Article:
Malaria Prevention for Children Residing in UK Boarding Schools - Advice for Parents
The advice given follows UK recommendations which are based on guidance from the World Health Organisation (WHO). Recommendations made by WHO are interpreted differently by individual countries so the advice given here may vary from normal practice in a boarding school residents own country.
UK guidance is based around the principles of the A, B, C, D malaria prevention:
- Awareness of Risk.
- Bite avoidance.
- compliance with malaria Chemoprophylaxis recommendations (malaria chemoprophylaxis refers to tablets that help to prevent malaria).
- prompt Diagnosis and treatment.
Children who live in the UK for most of the year will lose a significant degree of any natural immunity to malaria that they might have had in their home country. This can occur as early as one year after leaving the country of origin and is thought to be due to the lack of continuous exposure to malaria.
Information on people with malaria coming into the UK shows that travellers who go home to visit friends and relatives (VFRs) are a high risk group for acquiring malaria because they do not consider themselves to be at risk. VFRs are more likely to acquire malaria.
- To avoid mosquito bites wear clothing that covers as much of the body as possible such as long sleeved clothing and long trousers.
- Mosquitoes may bite through thin clothing, so spray an insecticide or repellent on them. Insect repellents should also be used on exposed skin. DEET repellents are the most effective.
- Burning pyrethroid coils and heating insecticide impregnated tablets all help to control mosquitoes.
- If sleeping in an unscreened room, or out of doors, a mosquito net (which should be impregnated with insecticide) is essential.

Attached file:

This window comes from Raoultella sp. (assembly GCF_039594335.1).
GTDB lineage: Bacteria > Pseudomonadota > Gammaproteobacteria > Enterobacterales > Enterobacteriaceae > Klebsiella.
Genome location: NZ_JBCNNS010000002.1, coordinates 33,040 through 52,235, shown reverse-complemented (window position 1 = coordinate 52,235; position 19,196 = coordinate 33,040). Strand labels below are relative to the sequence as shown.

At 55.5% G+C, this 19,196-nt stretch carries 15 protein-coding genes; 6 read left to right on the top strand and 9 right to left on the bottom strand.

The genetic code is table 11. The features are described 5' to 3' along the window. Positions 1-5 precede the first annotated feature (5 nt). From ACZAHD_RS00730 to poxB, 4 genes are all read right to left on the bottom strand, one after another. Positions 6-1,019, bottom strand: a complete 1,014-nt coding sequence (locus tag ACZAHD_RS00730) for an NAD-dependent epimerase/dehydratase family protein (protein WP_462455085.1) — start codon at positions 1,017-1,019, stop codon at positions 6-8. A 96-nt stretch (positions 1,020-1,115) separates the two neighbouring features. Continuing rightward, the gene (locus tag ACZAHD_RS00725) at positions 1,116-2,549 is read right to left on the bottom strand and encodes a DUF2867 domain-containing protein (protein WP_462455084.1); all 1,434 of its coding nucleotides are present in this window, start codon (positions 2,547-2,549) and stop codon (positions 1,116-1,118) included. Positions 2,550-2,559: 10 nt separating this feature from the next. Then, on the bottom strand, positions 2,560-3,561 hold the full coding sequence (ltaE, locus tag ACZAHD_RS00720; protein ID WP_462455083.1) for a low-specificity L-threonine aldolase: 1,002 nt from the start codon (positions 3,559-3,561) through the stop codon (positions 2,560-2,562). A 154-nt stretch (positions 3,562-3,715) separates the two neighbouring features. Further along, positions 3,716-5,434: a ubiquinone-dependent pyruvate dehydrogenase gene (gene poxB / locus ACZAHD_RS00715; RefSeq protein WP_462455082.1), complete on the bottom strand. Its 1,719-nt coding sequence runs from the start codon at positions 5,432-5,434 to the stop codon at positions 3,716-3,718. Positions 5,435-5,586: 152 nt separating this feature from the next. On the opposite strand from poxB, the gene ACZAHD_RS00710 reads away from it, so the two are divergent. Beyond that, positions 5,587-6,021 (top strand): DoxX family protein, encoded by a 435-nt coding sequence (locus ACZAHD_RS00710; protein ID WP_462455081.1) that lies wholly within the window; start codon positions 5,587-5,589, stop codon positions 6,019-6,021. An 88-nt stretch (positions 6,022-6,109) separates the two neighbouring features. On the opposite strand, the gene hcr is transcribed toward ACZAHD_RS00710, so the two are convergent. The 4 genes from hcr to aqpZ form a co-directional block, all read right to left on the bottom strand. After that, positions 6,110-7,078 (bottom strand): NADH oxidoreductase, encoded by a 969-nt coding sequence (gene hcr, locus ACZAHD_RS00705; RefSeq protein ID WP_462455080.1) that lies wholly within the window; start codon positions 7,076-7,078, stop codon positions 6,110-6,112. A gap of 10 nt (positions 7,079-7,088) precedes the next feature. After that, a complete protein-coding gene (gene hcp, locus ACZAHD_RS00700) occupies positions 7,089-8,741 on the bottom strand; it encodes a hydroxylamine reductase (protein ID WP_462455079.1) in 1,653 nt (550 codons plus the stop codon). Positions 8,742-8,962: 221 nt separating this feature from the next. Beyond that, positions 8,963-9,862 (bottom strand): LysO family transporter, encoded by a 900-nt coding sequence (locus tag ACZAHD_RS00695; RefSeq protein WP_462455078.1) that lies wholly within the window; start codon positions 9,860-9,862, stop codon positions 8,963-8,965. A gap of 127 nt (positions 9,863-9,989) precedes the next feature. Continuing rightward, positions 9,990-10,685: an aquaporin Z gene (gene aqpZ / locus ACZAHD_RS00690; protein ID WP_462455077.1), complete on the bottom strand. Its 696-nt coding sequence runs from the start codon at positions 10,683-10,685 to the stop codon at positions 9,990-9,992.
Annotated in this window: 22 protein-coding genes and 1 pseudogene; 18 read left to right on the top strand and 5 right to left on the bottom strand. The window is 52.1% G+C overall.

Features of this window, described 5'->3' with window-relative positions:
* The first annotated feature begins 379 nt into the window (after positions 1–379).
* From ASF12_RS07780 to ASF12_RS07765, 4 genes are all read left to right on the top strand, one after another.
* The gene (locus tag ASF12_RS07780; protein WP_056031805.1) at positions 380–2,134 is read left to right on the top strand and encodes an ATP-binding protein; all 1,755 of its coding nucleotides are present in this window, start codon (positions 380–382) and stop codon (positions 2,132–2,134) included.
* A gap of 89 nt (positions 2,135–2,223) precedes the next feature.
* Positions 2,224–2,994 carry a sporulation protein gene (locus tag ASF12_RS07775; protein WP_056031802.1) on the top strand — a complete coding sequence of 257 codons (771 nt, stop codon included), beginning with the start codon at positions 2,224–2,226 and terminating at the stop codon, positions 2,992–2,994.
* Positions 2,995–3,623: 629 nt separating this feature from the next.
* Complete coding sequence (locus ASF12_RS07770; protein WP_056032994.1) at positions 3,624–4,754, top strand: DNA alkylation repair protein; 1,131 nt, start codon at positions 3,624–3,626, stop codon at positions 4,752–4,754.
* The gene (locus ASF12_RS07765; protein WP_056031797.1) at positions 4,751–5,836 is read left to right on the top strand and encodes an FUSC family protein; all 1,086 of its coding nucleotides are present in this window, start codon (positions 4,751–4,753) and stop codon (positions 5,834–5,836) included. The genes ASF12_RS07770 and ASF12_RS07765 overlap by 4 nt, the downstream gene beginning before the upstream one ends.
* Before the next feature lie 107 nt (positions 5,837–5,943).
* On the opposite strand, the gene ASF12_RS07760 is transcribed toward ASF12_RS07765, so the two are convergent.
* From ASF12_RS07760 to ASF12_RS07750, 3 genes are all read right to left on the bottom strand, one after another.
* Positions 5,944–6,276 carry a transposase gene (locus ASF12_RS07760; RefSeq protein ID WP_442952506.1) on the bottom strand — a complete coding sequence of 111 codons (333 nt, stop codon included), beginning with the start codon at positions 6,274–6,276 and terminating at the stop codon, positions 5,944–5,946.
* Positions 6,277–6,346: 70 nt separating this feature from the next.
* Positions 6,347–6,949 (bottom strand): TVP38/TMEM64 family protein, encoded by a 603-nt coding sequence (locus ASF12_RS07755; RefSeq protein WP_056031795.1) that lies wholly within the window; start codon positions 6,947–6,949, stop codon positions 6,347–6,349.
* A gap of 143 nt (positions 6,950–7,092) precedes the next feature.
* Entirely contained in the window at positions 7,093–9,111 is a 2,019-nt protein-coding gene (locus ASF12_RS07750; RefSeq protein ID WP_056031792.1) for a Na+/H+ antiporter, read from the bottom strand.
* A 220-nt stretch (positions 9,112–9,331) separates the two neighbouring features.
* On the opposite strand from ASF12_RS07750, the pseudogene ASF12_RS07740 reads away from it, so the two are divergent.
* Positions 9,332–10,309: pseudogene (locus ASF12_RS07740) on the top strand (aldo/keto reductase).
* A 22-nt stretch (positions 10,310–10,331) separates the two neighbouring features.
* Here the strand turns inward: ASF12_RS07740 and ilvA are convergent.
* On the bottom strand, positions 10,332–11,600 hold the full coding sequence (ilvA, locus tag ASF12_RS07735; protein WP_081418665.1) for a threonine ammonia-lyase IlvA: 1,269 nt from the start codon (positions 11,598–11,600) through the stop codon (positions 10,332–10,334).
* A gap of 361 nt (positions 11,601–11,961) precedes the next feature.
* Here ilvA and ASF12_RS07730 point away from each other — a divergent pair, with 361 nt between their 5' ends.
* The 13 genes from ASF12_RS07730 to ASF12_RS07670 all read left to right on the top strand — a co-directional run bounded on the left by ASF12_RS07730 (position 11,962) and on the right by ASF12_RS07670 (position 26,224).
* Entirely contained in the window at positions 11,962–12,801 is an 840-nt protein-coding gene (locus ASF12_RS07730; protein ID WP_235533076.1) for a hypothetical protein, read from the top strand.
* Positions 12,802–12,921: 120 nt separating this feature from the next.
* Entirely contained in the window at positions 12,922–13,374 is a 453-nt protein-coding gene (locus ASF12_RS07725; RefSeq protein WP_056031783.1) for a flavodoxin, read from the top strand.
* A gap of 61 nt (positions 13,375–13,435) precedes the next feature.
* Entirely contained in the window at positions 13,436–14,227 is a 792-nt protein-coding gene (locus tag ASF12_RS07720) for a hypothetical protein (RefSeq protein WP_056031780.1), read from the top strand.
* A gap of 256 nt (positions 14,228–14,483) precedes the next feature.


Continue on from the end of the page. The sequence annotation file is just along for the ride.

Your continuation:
- Garlic, Vitamin B and ultrasound devices do not prevent insect bites.
Dependant on the risk of malaria, chemoprophylaxis may be advised. UK recommendations for malaria chemoprophylaxis is based on information from the World Health Organisation (WHO).
While parents who live in malaria areas do not take chemoprophylaxis, it is advised for children returning home on holiday because they are more at risk having lost natural immunity to malaria.
- It is strongly recommended that parents support the malaria advice and recommendations made in the UK including taking malaria chemoprophylaxis as advised. Where chemoprophylaxis is taken as directed, it will significantly reduce the risk of a child acquiring malaria.
- Where possible children should take the tablets given to them in the UK as directed and should complete the course. It is best that tablets given in the UK are not substituted with other tablets at the destination.
- Where tablets must be substituted (e.g. tablets are lost or side effects occur) then written information on the replacement tablets issued overseas should be provided for boarding school healthcare staff in the UK. This will be especially important if your child becomes ill on return to the UK, and needs treatment with other medication e.g. if malaria is suspected.
Parents who live in malaria areas may prefer to rely on prompt diagnosis and treatment of malaria rather than using chemoprophylaxis. While this approach may work in the home country, it may be less effective when the child returns to the UK e.g. if the child does not report symptoms of malaria early. UK advice therefore is for children to take malaria chemoprophylaxis as indicated where possible.
Malaria should be considered as the cause of any fever or flu-like illness and medical advice should be obtained without delay.